For months, we’ve been bombarded with news of soaring energy prices and rising price caps, but do you know how much it really costs to run central heating for one hour? Well, we’ve done the sums, and the real cost of heating your home may surprise you.
If you're looking to save energy and save money on your monthly bills, understanding your central heating should be your first port of call. Your boiler is the heart of the home, and during the winter months, it’ll save you from the cold temperatures. Of course, this will come at a price - even if you only turn it on for an hour a day.
With the help of heating experts, we’ve got the lowdown on how much it really costs to run central heating for one hour. Plus, we’ve included tips on how you can save money on your energy bills without scrimping on warmth this winter.
How much does it cost to run central heating for one hour?
Turning on your central heating for an hour is one of the best ways to tackle the chill that can fill your house during the winter months. But while the exact cost of turning the heating on for an hour will depend on the size of your boiler and how well-insulated your house is, we can still get a general idea of how much it will set you back.
At the time of writing, and as a result of the October price cap drop, the energy price per unit for gas is 6.89p per kWh. If you have a 24kW boiler, which should serve an average house with 10 radiators, you should expect to pay around £1.65 an hour. For a 40kW boiler in a larger house with 20+ radiators, you’re looking at £2.76 an hour.
However, it’s important to note that these figures do not include a standing charge. At the time of writing, the current gas standing charge is 29.62p per day. So, that would equate to another 1.2p per hour.
The tariff for an electric boiler is also higher, and you should expect to pay anywhere between £2.74 and £8.20 to run for an hour.
Not only that, but the price cap is also due to change in January, with energy bills set to rise even further. From 1st January until 31 March 2024, mains gas will increase to 7.42p per kWh, but the daily standing charge will decrease slightly to 29.60p.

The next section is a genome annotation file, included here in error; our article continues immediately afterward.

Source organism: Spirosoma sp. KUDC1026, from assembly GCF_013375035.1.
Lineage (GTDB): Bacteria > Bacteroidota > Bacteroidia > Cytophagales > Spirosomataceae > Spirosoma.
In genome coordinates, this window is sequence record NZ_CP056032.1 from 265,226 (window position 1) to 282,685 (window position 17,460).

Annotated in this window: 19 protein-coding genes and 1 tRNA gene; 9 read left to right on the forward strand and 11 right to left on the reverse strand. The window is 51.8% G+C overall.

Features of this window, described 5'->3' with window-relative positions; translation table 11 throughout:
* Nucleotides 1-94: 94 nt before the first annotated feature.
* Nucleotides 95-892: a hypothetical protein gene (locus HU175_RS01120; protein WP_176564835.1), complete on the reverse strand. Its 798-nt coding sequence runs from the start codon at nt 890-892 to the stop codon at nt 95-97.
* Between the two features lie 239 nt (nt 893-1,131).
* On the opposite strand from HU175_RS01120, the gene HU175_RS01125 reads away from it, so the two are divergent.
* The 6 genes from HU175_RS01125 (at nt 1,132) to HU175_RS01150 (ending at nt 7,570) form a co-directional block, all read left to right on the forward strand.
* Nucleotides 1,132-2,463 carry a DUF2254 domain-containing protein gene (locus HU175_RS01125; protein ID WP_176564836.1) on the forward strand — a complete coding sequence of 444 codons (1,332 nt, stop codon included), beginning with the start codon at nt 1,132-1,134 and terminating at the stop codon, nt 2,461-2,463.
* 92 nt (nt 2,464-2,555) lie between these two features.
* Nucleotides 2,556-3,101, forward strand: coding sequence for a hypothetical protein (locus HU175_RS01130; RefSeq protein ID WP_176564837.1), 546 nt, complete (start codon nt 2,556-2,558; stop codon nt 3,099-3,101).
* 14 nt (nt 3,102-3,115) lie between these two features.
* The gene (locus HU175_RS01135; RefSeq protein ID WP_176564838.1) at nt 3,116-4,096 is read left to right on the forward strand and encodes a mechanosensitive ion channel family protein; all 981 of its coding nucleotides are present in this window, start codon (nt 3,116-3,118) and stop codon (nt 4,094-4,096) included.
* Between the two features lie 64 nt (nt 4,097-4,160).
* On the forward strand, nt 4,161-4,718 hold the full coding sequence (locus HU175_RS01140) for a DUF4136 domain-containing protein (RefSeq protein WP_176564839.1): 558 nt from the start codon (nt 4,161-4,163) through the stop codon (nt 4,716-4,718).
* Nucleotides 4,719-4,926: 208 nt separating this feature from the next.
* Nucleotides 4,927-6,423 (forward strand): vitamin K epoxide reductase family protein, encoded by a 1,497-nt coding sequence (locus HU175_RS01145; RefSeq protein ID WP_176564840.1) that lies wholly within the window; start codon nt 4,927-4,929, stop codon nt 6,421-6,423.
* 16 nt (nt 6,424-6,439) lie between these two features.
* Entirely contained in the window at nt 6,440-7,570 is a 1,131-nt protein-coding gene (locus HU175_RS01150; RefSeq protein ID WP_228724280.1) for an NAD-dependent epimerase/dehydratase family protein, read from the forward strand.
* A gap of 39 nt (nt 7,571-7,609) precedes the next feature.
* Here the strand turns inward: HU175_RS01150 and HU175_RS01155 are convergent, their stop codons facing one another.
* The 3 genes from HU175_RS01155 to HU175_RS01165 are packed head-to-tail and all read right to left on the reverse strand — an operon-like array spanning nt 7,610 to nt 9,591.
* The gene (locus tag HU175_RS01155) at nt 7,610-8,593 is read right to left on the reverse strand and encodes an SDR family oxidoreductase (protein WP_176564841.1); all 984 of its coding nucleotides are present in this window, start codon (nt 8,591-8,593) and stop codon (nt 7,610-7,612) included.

The energy price per unit of electricity will also increase to 28.62 p per kWh, with a slight decrease in standing charge at 53.35p per day.
How to save money on your central heating
‘You can't control the cost of the gas coming in, but you can control the heat escaping from your house,’ says Nicholas Auckland, heating expert at Trade Radiators. There are so many ways to save money on your central heating while still keeping warm during the winter months, and these are just a few of them:
1. Improve your insulation
If you have a poorly insulated house and turn on your central heating - even for just an hour a day - you’re essentially throwing money out of the window. The money you spend on heating your house will just escape, making your boiler work overtime to replace the warmth that was lost. To combat this, Nicholas says, ‘Use draft excluders and seal any draughts around windows, door, and other openings to prevent heat loss. Extra insulation in the loft can also prevent heat loss.’
If you're not sure which ones to go for Kimberly Coutinho, draught-proofing buyer and expert at Robert Dyas recommends trying the stormguard rubber draught seal from Robert Dyas as her top pick.
2. Position your furniture correctly
Do you have furniture in front of the radiators? Do you have long curtains covering your heaters? If you answered yes to either of those questions, you could be paying more for your central heating than you think.
To get the most out of your heating, you should give it the best chance to heat your house without having any obstacles in the way. This means positioning your furniture away from radiators and making sure you close curtains or blinds at night to prevent heat loss through your windows.
3. Go down one degree
Everyone likes a toasty house, but one degree can make all of the difference if you're trying to save money on your central heating. Jess Steele, heating technology expert at BestHeating, says, 'Research proves that we put our heating on too high of a temperature during winter, so there is an easy saving to be made.